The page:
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Are You Going to Win or Lose From Rising Interest Rates?

April 07, 2017 at 5:00 AM

I want you to understand there is a big shift going on in our economy. I know you are well aware that interest rates have been very low ever since the financial crisis. But that’s changing. The Federal Reserve, which has control of a key interest rate-called the Federal Funds rate-has recently decided that it no longer needs to keep that rate so low because the economy is showing signs of solid strength.

After raising that rate in December, the Fed raised it again in March, and told us that if the economy continues on its current path, it expects two more rate hikes in 2017. As that plays out, you need to understand how higher short-term interest rates will impact your personal finances:

Make More on Your Emergency Fund. I always want you to keep your emergency money safe in a federally insured bank or credit union. For a long time it didn’t really matter much what bank or credit union you chose, as they all basically paid no interest. But some savings accounts now pay 1% or more, and I expect they will continue to rise over time. You should consider moving your emergency fund to an online bank, or credit union that actually pays you some interest. You can research savings deals at depositaccounts.com.

Earn More on Your Cash. Fed policy is also beginning to send the interest rate on certificates of deposit higher. If you have a cash account that isn’t for emergencies, you might want to research CDs offered by online banks. Right now you can earn more than 1.5% for a CD that matures in two years. If you’re worried about your bond funds losing some value as rates rise, locking in a fixed rate on a CD can make sense.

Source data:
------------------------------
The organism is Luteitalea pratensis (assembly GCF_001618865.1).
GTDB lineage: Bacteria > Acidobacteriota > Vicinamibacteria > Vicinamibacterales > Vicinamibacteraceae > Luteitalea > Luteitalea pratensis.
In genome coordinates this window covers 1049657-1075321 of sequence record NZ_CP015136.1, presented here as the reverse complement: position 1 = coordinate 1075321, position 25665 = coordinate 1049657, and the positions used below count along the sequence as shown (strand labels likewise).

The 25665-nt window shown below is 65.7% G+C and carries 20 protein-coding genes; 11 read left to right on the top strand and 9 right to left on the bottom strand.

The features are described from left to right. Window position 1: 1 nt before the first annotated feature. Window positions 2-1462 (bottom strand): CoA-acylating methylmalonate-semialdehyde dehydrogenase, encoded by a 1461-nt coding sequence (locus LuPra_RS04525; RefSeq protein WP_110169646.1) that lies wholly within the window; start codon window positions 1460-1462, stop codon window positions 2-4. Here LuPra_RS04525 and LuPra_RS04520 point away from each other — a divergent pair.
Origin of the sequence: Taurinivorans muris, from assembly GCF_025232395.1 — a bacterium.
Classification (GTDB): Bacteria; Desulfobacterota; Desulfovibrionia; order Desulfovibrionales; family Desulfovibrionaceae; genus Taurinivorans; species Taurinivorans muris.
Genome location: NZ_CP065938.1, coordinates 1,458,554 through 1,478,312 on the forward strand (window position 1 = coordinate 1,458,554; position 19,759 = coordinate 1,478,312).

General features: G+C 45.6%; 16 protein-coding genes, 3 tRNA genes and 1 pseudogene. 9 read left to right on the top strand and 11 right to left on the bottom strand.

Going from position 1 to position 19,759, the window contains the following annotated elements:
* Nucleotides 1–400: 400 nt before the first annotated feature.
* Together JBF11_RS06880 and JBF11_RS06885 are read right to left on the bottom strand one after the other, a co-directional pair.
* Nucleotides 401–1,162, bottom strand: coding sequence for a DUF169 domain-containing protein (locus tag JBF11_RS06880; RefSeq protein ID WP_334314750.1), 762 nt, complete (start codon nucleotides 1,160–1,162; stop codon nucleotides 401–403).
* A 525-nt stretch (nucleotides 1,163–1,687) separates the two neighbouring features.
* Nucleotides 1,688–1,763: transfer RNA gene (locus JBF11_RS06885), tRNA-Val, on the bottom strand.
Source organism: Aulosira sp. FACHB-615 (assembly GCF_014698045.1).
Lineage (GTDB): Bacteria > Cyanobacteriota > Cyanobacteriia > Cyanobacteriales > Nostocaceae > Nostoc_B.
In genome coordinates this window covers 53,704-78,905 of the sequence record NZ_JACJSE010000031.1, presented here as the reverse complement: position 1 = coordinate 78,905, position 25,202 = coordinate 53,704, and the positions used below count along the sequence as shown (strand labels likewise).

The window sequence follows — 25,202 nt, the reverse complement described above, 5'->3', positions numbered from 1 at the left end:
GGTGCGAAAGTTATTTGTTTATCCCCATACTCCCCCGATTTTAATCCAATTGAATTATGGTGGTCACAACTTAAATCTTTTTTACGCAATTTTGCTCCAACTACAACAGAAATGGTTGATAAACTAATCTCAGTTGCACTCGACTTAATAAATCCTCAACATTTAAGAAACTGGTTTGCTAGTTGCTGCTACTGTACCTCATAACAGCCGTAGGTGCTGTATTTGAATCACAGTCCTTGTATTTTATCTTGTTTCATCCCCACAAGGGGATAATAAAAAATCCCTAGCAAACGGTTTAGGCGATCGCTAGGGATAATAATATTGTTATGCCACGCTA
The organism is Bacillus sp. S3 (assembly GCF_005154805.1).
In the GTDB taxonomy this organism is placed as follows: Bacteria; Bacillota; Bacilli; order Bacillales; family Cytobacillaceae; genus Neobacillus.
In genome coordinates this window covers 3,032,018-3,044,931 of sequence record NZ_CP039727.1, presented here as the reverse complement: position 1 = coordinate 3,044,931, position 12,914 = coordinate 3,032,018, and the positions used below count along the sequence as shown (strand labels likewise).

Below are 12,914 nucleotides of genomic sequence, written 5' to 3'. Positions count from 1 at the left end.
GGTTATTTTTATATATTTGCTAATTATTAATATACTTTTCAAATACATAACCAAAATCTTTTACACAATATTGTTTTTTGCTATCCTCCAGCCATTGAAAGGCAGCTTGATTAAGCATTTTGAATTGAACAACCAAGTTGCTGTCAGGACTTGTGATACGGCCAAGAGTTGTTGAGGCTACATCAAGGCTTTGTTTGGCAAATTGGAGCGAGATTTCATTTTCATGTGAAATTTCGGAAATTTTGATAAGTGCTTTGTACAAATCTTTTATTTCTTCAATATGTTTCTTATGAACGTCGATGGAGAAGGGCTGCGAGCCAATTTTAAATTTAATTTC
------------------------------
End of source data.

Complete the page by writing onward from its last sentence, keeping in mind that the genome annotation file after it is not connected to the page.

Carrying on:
Get Rid of Your Credit Card Debt. Okay, now the bad news of rising rates. The interest rate on unpaid credit card balances is variable. When rates rise, so too does the rate on your credit card. That means the already insanely expensive rates on credit card debt-15% is the norm-are only going to get worse. The best investment you will make in 2017 is to pay down high-rate credit card debt. You can’t tell me you know of another investment that has a guaranteed 15% payoff!

Don’t Panic About Rising Mortgage Rates. Yes, along with short-term rates, we are beginning to see mortgage rates climb as well. But mortgage rates are still pretty great; it’s just that we’ve climbed from a terrific 3.5% rate on a 30-year fixed rate to a still wonderful, but more expansive 4.2% rate. My concern is that you don’t feel pressured to buy right now, because you keep hearing mortgage rates are going to continue to rise. Making the decision to buy a home, especially if it is your first requires careful thought about your overall finances, whether you can afford the additional costs of ownership-property tax, insurance and maintenance-and if you are really ready to own. Don’t let rising mortgage rates rush that decision.

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